Onboarding: What Is It? Is It Worth It? and How Do You Get It Right?

David Lee

In an effort to increase employee new hire retention, competing organizations in the war for talent are re-evaluating their onboarding processes. Talent management consultant David Lee has made a name for himself in the business world by helping organizations warmly welcome talent. He believes "emotional intelligence" in the onboarding process improves company culture, talent retention and productivity because most current systems of management are fundamentally inconsistent with human nature. Lee talks with e-BIM about onboarding talent, new hire retention and how to make your company a great place to work.

First off, what precisely is onboarding?

As the name implies, it’s the process of getting new employees onboard, i.e. helping them become integrated into your workforce and productive members of your organization. We usually define it as the first six months on the job, but the amount of time it takes a new employee to learn his or her job and become integrated into the workforce can vary according to the complexity of the job and the organization.


I know onboarding has become quite the hot topic in the last couple of years. I can see where skeptics might see it as just another flavor-of-the-month management fad.

I could too, especially because the term sounds like "business speak." While I usually avoid jargon, every profession seems to have adopted some form of shorthand language that works. I think there’s value in using the term "onboarding" because it communicates the essence of the process. As far as whether it’s a fad, I find the sudden interest in onboarding a bit bewildering. Having experienced the kind of pathetic onboarding most employees have endured—and noticing how it affected the impression I had of my new employer—I wonder why so many people didn’t recognize the need for getting this right years ago.

Why do you think it took so long?
I think a big reason is because new employees are the least likely to complain. So employers are unlikely to get feedback about how atrocious their onboarding process is. Think about when you started a new job. You wanted to make a good impression. The last thing you wanted to be perceived as was "high maintenance" or a complainer. So, to avoid such labels, I think employees simply decide to "grin and bear it," rather than complain about an ineffective and unwelcoming orientation program, slipshod workspace preparation (i.e. boxes and other junk on their desk, no phone, etc.), their overwhelmed and disinterested new boss and the many other unwelcoming, inconsiderate ways that employers unwittingly treat their employees.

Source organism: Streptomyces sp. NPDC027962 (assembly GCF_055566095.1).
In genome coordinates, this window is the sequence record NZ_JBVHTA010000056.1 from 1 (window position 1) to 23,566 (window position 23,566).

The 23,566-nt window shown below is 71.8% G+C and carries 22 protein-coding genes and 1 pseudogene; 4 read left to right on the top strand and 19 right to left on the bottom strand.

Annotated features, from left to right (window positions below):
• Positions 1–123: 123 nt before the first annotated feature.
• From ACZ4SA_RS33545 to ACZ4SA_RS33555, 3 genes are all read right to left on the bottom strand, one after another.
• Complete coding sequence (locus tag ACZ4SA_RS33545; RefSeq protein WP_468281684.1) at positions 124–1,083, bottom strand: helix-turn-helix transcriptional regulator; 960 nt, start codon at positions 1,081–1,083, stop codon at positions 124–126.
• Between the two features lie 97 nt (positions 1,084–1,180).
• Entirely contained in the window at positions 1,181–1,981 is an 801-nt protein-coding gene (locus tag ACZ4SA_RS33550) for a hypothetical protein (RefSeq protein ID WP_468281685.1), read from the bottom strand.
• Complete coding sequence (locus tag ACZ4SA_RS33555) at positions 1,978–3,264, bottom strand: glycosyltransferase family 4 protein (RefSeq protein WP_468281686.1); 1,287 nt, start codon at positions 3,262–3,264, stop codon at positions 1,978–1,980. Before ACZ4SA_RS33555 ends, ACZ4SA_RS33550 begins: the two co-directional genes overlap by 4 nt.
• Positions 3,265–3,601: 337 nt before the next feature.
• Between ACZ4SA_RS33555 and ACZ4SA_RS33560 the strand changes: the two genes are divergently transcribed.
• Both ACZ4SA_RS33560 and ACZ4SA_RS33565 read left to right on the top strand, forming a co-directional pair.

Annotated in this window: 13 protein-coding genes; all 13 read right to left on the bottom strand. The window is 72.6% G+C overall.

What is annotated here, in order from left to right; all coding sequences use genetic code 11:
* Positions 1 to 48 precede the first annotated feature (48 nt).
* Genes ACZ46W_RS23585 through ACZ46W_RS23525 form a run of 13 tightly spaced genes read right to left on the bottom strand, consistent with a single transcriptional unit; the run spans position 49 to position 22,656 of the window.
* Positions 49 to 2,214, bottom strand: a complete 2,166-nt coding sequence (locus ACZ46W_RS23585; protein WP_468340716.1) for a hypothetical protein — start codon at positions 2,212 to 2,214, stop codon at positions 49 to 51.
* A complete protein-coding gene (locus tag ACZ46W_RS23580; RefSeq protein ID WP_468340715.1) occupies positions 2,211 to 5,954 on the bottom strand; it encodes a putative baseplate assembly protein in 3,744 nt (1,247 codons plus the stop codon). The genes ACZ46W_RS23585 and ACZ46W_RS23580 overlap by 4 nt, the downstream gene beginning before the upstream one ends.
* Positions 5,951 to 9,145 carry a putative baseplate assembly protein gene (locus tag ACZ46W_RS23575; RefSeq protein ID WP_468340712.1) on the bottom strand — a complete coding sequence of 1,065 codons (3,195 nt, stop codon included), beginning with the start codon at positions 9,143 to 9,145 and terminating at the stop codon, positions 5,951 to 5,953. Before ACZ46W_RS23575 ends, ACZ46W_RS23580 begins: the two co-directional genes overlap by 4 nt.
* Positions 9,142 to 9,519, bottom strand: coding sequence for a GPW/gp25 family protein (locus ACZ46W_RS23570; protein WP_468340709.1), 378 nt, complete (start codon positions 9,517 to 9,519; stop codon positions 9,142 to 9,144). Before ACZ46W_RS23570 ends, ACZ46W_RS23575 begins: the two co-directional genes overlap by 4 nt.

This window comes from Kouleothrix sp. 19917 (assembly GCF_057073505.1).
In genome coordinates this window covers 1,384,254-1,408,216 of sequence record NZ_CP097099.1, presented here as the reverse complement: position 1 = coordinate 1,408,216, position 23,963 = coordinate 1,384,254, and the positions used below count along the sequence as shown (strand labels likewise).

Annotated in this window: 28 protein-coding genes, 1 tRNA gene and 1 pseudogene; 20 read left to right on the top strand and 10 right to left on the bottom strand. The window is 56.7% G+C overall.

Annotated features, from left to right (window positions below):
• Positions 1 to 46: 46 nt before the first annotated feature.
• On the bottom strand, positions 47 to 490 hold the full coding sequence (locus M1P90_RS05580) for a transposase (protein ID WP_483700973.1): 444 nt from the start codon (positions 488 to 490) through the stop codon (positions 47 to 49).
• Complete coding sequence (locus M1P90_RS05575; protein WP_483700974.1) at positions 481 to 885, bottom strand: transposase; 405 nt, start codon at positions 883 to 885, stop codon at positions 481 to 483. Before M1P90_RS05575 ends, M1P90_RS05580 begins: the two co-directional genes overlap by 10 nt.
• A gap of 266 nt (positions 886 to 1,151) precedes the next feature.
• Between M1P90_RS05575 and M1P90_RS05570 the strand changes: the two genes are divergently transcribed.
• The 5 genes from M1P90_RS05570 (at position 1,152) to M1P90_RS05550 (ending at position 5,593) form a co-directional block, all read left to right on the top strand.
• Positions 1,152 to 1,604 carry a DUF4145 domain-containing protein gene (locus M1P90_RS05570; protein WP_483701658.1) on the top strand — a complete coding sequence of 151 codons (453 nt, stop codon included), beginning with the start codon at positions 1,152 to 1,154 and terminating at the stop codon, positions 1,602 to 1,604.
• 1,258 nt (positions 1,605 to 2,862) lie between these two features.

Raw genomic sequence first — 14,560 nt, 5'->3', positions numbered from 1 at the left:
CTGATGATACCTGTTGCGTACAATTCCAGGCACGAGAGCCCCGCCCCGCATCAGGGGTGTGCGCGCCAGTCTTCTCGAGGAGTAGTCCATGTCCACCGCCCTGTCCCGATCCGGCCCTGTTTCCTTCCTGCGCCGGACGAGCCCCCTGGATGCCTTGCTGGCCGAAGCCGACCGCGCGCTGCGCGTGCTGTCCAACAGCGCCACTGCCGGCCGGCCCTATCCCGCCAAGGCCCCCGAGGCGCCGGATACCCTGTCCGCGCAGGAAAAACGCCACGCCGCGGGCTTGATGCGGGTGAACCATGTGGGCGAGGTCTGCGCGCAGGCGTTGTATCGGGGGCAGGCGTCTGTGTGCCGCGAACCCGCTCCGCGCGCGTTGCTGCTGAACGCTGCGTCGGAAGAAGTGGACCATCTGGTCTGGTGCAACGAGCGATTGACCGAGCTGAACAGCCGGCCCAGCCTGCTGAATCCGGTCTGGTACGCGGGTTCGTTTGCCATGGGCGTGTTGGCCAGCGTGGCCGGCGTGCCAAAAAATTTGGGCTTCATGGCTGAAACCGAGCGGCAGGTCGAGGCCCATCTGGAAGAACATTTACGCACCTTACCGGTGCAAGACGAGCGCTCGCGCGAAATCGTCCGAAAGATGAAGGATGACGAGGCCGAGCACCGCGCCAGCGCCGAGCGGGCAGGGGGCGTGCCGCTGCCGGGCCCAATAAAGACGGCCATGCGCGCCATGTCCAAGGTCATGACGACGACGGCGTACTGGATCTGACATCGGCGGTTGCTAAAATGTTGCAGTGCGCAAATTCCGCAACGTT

But why would a company that has spent all that money to recruit people do that to them once they’ve been hired?
I think it’s a combination of workload and human nature. Because there’s a never-ending supply of work and not enough time, it’s natural to focus on the urgent—the situations that scream at you. It’s not natural to go on "problem hunting expeditions" when you’ve got more than enough to do. Thus, because new employees were unlikely to speak up, employers assumed their onboarding process was working.
Then why the interest now?

I think two key reasons are the growing awareness of just how costly turnover is and the talent war. Employers realize they can’t afford to lose the people they do recruit. I also think that because Gen Y employees (basically your "twentysomethings") are so willing to pack up and leave if they don’t like their new job, there’s no missing the fact that your onboarding process isn’t working.
So you’re saying that the Gen Y worker’s willingness to leave makes it hard to miss the fact that an onboarding program isn’t working?
Exactly. When I do seminars on managing Gen Y employees, one of the points I try to get across is what I call "The Hidden Gift of The Gen Y Employee." While many managers and human resources professionals complain about the Gen Y employees’ lack of loyalty and their willingness to walk out the door if they’re not happy, I think there’s a hidden gift in this propensity. Because many in this generation have no qualms about either telling you you’re blowing it as an employer—or just leaving—you don’t have to worry about thinking everything is fine when it’s not. They’ll let you know in words or through action. So employers don’t have to worry about not knowing what they’re doing wrong as an employer. With Gen Y employees, you’ll know. So I think this also has had an impact on human resources professionals and management waking up to the importance of getting onboarding right.
What advice do you have for an human resources department or management team wishing to improve their onboarding process?

Well, first, read the current thought leadership on the topic. I’m quite partial to my white paper "Successful Onboarding: How to Get New Employees Started Off Right" and onboarding articles. Seriously, they will provide you with a good framework for creating your own "home grown" onboarding process. I highly recommend the home grown approach, since every company has its own personality and culture. As part of creating your own unique onboarding program, I would say the most important thing an employer can do is involve their employees in the process.
Involve them how?